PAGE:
Halloween – a tradition with strong Irish roots – is a big deal in Ireland. In fact, there’s a widely-held belief that it actually started in Ireland. If you’re interested in the ancient roots of Halloween, just put the word ‘Samhain’ into a search engine..
It’s the last big occasion before Christmas; a Bank Holiday weekend in the Republic, and the kids are on half-term holidays.
We had huge fun at Halloween when we were kids – bobbing for apples; Jack O’Lanterns, made from turnips; Mum’s Barm Brack, with the ring for the lucky finder (who will be married within the year – so important to us kids!) Dressing up in too-big clothes (no fancy dress costumes for us back in the day ) and knocking on the neighbour’s doors for sweet treats, apples and nuts.. great times, and great memories.
Today, the kids have state-of-the-art costumes, ‘trick-or-treat’, and Pumpkins galore. And hopefully still the same fun as we had..
‘Pumpkins Galore’ – leads me nicely onto today’s little recipe – Pumpkin Scones for Halloween, or if you just fancy a special scone. I’m going to be serving these slightly warm with delicious cold butter, or with cream cheese flavoured with maple syrup and a dash of Cinnamon.. I found this recipe in a Good Food magazine, so I’ve adapted my simple scones recipe http://eatingforireland.com/recipe/home-made-scones/ to allow me to add some pumpkin puree and spices.
Come with me, My Sweet.. (to be read with a witch’s cackle 😉 )
- Food processor (not absolutely essential, but very handy)
- shallow baking tray, lined with baking parchment
- weighing scales
- Medium to large mixing bowl
- Cookie/scone cutter – about 5-6 cms diameter
- Rolling pin
- 225g self-raising flour, plus extra for rolling out.
- 50g cold unsalted butter, cut into cubes
- pinch of salt
- 25g golden caster sugar
- 1/2 a teaspoon of Cinnamon
- 1/4 teaspoon of ground Ginger,
- a good grating of Nutmeg,
- and a pinch of Allspice.
- 100g of Pumpkin puree *See NOTES*
- 40-50mls of Buttermilk
- Heat the oven to 180 Fan or equivalent.
- Tip the flour, salt and butter into the food processor and blitz until it resembles crumbs. Or put them into a bowl and blend with the tips of your fingers until you get the same result.
- Add the sugar and spices to the flour mixture and fold in.
- Pour the mixture into a bowl.
- Add the Pumpkin puree and 30mls of the Buttermilk and fold gently together with a flat-bladed knife until it comes together. Add up to another 20mls of Buttermilk if you need it. The dough shouldn’t be too wet.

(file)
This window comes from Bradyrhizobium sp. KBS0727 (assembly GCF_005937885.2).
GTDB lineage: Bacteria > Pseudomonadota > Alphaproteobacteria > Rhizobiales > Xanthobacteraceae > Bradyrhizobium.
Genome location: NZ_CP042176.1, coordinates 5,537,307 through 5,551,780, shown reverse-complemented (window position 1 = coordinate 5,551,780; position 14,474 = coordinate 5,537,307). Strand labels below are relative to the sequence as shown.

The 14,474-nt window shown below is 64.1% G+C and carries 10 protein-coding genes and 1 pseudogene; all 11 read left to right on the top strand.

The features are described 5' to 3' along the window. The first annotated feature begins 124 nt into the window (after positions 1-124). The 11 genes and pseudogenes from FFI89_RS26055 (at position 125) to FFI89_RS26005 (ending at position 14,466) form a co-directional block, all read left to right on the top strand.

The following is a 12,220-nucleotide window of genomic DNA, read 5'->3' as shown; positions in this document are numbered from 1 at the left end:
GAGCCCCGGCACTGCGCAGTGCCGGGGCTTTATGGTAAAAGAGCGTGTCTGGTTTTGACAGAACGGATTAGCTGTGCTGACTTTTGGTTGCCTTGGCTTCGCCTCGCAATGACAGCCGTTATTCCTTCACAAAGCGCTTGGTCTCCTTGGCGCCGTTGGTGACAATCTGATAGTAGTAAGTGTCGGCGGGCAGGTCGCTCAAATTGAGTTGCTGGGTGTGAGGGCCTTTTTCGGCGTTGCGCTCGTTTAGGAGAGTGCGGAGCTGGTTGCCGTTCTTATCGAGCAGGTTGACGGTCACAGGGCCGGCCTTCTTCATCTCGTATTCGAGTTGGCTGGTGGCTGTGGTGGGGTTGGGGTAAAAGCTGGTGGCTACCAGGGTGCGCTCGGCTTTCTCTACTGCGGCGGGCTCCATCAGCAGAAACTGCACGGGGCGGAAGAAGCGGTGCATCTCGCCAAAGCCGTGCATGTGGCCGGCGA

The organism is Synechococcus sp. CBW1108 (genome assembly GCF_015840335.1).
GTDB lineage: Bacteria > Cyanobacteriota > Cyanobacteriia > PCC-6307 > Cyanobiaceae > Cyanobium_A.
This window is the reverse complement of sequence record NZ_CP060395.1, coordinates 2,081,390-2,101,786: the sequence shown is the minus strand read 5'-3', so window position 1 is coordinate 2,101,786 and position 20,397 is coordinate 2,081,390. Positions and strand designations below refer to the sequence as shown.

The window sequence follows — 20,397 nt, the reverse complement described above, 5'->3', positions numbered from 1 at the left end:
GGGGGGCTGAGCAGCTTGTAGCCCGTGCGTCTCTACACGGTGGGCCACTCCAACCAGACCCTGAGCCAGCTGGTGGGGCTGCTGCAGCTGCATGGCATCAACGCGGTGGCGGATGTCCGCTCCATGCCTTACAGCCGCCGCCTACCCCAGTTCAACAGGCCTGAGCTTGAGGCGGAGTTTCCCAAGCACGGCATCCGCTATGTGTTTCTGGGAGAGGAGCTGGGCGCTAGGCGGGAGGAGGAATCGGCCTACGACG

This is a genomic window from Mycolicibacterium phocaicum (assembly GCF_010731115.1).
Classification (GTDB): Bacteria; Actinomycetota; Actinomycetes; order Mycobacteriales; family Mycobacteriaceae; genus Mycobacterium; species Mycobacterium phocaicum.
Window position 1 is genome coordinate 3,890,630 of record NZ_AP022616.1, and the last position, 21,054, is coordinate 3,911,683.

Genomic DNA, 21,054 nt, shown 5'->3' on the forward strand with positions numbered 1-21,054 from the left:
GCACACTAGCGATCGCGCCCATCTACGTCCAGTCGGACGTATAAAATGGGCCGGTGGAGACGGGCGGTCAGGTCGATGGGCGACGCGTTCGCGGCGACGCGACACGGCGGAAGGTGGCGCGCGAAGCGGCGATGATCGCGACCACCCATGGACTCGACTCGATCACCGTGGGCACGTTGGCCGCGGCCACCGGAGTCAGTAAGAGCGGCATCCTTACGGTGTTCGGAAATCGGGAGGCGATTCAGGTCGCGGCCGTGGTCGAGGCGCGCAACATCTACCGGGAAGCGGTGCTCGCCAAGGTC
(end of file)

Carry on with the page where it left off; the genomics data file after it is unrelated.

- Tip out onto a floured surface, bring it all together and knead briefly to make one piece of dough. Don’t over-handle it – it makes the dough tough.
- Pat the dough into rough circle, then roll out gently until it’s about 2.5-3 cms deep.
- Cut out as many circles as you can; place them on the baking parchment-covered baking tray, then gather all the leftovers and get as many more scones as you can. I got 12 today (the 12th one was a bit of a ‘cook’s treat’ though)
- Put the scones into the oven and set the timer for 15 minutes.
- Add 1-2 tablespoons of Maple Syrup, and half a teaspoon of ground Cinnamon to a couple of tablespoons of Cream Cheese and blend in.
- After the 15 minutes, take a look – the scones should be well risen and golden – if they’re rather pale, turn the baking tray around, and give them another 5 minutes.
- Remove from the oven, allow to cool for a minute or two, then call all your little Ghouls to the table and tuck in, eating the split scones with cold butter or the sweetened cream Cheese.
- Absolutely delicious!
- There is such a thing as Pumpkin Spice if you want to look for it, but your home-made version will do equally well.
- I couldn’t believe how delicious a simple buttered Pumpkin scone was – it’s like they were made to be buttered..
- The mixture of Cream Cheese, Maple Syrup and a dash of Cinnamon powder is truly amazing as well – I tend to offer both when I’ve made these.
- Pumpkin Puree – I’ve always made my own – the inside of a pumpkin (minus the seeds and stringy bits) chopped and boiled until as much water as possible is evaporated, then pureed with a hand blender. However, I found these tins of American Pumpkin puree in Sawer’s in Belfast, and couldn’t resist trying them. They are 100% pumpkin meat – no additives at all. It makes it incredibly easy to use any of my Pumpkin recipes, so I may be on my way to being a convert. However, I do love that saintly feeling (it’s so rare to see a sentence with ‘me’ and ‘saintly’ in it 😉 ) of not throwing any part of the pumpkin out, so I daresay I’ll still be using up my pumpkins this the old0fashioned way as well.
Here are a few more of my Pumpkin recipes: